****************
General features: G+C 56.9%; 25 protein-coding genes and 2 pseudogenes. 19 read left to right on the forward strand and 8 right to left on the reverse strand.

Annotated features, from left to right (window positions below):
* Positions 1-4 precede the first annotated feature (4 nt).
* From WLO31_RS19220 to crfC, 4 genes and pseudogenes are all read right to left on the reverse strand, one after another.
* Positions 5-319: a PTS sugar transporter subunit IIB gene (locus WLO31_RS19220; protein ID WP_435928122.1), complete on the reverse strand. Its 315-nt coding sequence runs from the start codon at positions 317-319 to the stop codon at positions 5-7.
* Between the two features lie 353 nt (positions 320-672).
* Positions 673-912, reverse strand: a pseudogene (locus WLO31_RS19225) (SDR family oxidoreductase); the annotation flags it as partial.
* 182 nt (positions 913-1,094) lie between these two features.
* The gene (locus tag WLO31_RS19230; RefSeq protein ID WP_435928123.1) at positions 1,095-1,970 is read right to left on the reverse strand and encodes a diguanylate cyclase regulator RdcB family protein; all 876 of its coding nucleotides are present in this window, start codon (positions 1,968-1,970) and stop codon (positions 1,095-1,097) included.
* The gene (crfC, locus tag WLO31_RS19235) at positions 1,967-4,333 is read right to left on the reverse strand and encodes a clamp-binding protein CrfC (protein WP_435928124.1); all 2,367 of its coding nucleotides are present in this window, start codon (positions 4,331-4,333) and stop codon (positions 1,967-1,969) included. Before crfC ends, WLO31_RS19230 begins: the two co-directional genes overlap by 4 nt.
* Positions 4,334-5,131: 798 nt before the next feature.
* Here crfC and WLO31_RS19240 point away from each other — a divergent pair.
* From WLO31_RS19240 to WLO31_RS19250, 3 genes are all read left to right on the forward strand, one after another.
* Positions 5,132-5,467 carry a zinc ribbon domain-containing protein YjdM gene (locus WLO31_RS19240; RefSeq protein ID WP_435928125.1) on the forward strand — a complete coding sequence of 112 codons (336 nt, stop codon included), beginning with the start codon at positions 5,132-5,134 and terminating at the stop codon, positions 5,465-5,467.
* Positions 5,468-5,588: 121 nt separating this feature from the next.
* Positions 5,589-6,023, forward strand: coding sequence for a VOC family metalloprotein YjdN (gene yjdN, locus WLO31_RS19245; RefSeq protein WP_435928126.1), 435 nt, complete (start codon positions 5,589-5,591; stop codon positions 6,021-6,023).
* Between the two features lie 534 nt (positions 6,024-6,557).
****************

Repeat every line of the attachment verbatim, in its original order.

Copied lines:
General features: G+C 56.9%; 25 protein-coding genes and 2 pseudogenes. 19 read left to right on the forward strand and 8 right to left on the reverse strand.

Annotated features, from left to right (window positions below):
* Positions 1-4 precede the first annotated feature (4 nt).
* From WLO31_RS19220 to crfC, 4 genes and pseudogenes are all read right to left on the reverse strand, one after another.
* Positions 5-319: a PTS sugar transporter subunit IIB gene (locus WLO31_RS19220; protein ID WP_435928122.1), complete on the reverse strand. Its 315-nt coding sequence runs from the start codon at positions 317-319 to the stop codon at positions 5-7.
* Between the two features lie 353 nt (positions 320-672).
* Positions 673-912, reverse strand: a pseudogene (locus WLO31_RS19225) (SDR family oxidoreductase); the annotation flags it as partial.
* 182 nt (positions 913-1,094) lie between these two features.
* The gene (locus tag WLO31_RS19230; RefSeq protein ID WP_435928123.1) at positions 1,095-1,970 is read right to left on the reverse strand and encodes a diguanylate cyclase regulator RdcB family protein; all 876 of its coding nucleotides are present in this window, start codon (positions 1,968-1,970) and stop codon (positions 1,095-1,097) included.
* The gene (crfC, locus tag WLO31_RS19235) at positions 1,967-4,333 is read right to left on the reverse strand and encodes a clamp-binding protein CrfC (protein WP_435928124.1); all 2,367 of its coding nucleotides are present in this window, start codon (positions 4,331-4,333) and stop codon (positions 1,967-1,969) included. Before crfC ends, WLO31_RS19230 begins: the two co-directional genes overlap by 4 nt.
* Positions 4,334-5,131: 798 nt before the next feature.
* Here crfC and WLO31_RS19240 point away from each other — a divergent pair.
* From WLO31_RS19240 to WLO31_RS19250, 3 genes are all read left to right on the forward strand, one after another.
* Positions 5,132-5,467 carry a zinc ribbon domain-containing protein YjdM gene (locus WLO31_RS19240; RefSeq protein ID WP_435928125.1) on the forward strand — a complete coding sequence of 112 codons (336 nt, stop codon included), beginning with the start codon at positions 5,132-5,134 and terminating at the stop codon, positions 5,465-5,467.
* Positions 5,468-5,588: 121 nt separating this feature from the next.
* Positions 5,589-6,023, forward strand: coding sequence for a VOC family metalloprotein YjdN (gene yjdN, locus WLO31_RS19245; RefSeq protein WP_435928126.1), 435 nt, complete (start codon positions 5,589-5,591; stop codon positions 6,021-6,023).
* Between the two features lie 534 nt (positions 6,024-6,557).